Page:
Thursday, January 26, 2012

All Iowans have a friend in China

When China's vice president Xi Jinping visits the United States next month, he plans to make a special and personal Iowa.

AFP explains why Mr. Xi has a kinship with the state and its people.
When Xi visits the United States in mid-February, he will return to the Midwestern state to reunite with Iowans he met on his first visit to the United States in 1985 when he was a low-ranking local official on an exchange.
"He was very pleased with the very friendly, warm reception he received in Iowa and he really feels a kinship and friendship with the people of Iowa," Governor Terry Branstad told AFP.
Branstad visited Beijing last year to invite Xi. He said the vice president received him at the Great Hall of the People for an unusually long 50 minutes and revealed that he had saved the itinerary from his 1985 trip.
"The first thing he said was, 'I was in your office in Des Moines on April 26, 1985,'" said Branstad, a Republican who has been elected governor five times.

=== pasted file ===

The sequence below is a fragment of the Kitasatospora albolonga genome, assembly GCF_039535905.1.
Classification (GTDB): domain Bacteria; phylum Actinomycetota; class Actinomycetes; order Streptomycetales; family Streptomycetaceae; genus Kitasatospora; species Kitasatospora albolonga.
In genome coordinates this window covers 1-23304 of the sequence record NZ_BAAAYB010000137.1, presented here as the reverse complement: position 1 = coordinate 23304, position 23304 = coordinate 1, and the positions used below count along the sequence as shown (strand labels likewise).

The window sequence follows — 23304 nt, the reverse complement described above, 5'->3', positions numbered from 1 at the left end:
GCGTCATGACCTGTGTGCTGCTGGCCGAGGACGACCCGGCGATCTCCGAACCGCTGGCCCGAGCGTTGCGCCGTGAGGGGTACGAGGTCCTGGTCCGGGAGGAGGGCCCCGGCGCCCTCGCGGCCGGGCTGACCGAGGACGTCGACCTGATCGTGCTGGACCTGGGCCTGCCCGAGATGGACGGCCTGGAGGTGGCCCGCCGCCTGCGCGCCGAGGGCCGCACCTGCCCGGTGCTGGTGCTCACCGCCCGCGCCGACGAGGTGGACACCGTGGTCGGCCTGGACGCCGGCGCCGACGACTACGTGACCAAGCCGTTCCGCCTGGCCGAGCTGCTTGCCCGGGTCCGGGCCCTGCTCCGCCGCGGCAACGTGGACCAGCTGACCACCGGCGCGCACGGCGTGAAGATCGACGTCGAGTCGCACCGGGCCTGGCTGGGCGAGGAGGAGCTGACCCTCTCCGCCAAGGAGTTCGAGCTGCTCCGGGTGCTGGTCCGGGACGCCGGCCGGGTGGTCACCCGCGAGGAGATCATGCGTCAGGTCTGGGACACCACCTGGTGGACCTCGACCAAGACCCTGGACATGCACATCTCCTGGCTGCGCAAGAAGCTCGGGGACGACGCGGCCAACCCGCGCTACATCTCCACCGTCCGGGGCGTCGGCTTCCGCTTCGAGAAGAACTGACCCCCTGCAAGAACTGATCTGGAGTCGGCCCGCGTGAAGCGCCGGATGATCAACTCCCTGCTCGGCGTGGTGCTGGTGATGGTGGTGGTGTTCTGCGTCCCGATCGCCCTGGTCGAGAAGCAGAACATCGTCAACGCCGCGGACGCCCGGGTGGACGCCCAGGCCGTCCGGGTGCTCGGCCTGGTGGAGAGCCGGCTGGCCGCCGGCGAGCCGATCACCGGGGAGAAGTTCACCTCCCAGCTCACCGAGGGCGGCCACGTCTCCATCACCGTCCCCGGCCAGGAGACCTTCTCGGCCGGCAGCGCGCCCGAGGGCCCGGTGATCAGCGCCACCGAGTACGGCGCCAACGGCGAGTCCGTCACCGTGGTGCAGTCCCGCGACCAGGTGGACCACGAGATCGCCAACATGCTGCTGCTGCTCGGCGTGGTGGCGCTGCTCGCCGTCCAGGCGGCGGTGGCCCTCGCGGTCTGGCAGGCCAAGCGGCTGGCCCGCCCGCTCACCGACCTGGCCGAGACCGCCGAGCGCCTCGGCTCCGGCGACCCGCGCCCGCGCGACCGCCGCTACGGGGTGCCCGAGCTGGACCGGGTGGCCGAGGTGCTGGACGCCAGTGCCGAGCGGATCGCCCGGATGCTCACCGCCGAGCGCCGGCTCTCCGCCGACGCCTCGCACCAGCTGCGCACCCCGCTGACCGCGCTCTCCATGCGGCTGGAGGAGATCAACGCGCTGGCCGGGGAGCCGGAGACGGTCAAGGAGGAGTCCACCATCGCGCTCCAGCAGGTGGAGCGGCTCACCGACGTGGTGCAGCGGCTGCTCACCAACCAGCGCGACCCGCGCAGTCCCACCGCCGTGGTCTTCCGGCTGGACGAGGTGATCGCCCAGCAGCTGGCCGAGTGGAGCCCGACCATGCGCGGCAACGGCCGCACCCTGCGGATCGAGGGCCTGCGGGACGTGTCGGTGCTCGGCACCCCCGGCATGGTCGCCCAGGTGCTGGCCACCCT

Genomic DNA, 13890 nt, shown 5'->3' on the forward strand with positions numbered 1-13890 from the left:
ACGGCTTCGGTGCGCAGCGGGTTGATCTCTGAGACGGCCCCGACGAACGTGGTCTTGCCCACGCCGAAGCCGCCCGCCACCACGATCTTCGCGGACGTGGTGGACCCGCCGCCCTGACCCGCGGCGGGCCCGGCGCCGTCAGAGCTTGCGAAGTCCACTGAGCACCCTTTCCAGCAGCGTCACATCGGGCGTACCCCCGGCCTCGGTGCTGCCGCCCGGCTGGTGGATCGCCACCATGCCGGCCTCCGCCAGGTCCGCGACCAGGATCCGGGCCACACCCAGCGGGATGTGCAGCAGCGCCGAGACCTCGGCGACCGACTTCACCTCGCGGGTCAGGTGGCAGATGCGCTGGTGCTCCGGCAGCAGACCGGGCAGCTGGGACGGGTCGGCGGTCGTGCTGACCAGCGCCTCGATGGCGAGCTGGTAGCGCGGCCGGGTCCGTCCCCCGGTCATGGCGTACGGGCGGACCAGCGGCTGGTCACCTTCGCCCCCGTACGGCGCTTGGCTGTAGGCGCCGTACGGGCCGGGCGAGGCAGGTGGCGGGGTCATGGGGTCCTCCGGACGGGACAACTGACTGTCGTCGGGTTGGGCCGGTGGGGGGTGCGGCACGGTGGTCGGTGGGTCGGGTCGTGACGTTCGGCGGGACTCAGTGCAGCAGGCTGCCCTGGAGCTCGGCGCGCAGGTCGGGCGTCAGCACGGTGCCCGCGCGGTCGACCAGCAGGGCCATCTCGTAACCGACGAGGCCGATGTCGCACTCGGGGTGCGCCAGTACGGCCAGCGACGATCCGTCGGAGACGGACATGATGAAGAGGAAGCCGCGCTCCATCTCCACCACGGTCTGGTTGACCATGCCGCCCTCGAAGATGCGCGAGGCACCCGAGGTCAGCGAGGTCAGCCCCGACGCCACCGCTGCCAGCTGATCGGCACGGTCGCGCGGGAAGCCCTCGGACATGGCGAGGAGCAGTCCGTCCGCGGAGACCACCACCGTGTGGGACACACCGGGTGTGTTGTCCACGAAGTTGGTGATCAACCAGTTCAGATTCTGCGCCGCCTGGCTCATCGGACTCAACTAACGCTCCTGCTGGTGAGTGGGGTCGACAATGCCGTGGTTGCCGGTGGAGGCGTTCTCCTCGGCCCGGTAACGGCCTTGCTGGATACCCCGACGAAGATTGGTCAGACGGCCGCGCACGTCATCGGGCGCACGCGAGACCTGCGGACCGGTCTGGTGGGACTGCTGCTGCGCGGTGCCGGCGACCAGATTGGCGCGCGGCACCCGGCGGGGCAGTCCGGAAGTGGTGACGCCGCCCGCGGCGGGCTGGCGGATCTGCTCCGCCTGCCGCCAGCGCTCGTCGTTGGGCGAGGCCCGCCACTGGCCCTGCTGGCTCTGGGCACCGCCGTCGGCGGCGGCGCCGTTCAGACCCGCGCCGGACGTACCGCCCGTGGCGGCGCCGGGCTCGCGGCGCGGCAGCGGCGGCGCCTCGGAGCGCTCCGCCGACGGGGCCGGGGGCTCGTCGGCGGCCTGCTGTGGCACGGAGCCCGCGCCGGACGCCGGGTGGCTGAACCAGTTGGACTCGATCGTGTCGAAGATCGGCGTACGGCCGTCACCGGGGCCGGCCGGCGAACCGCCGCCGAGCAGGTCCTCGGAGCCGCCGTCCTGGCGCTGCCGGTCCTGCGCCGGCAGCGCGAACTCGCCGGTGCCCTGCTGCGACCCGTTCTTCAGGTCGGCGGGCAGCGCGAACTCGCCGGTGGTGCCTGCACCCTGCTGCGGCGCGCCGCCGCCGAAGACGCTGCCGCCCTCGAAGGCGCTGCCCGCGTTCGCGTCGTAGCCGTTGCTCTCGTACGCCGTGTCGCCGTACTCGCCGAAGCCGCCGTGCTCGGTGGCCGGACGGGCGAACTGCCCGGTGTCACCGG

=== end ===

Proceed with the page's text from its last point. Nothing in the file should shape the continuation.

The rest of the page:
"Obviously Iowans made a very good impression on him," Branstad said. "I think coming to Iowa symbolizes that he wants to focus on cooperation."
Xi, who will receive a White House welcome from President Barack Obama on February 14, will travel the following day in Iowa starting in Muscatine, the Mississippi River town he visited as a county official from Hebei province.
TIME magazine suggests the topic of agriculture is sure to be discussed.
China has long tried to maintain self-sufficiency in grains, but the growing demand for meat has pushed up its imports of corn and soybeans. Despite its own bumper harvest, China made large purchases of U.S. corn last year, and record U.S. exports of agricultural commodities last year have helped keep unemployment lower in big farming states such as Iowa, Nebraska and the Dakotas.
The Wall Street Journal takes a closer look at Mr. Xi's entire trip, noting that later this year he is expected to be named president.

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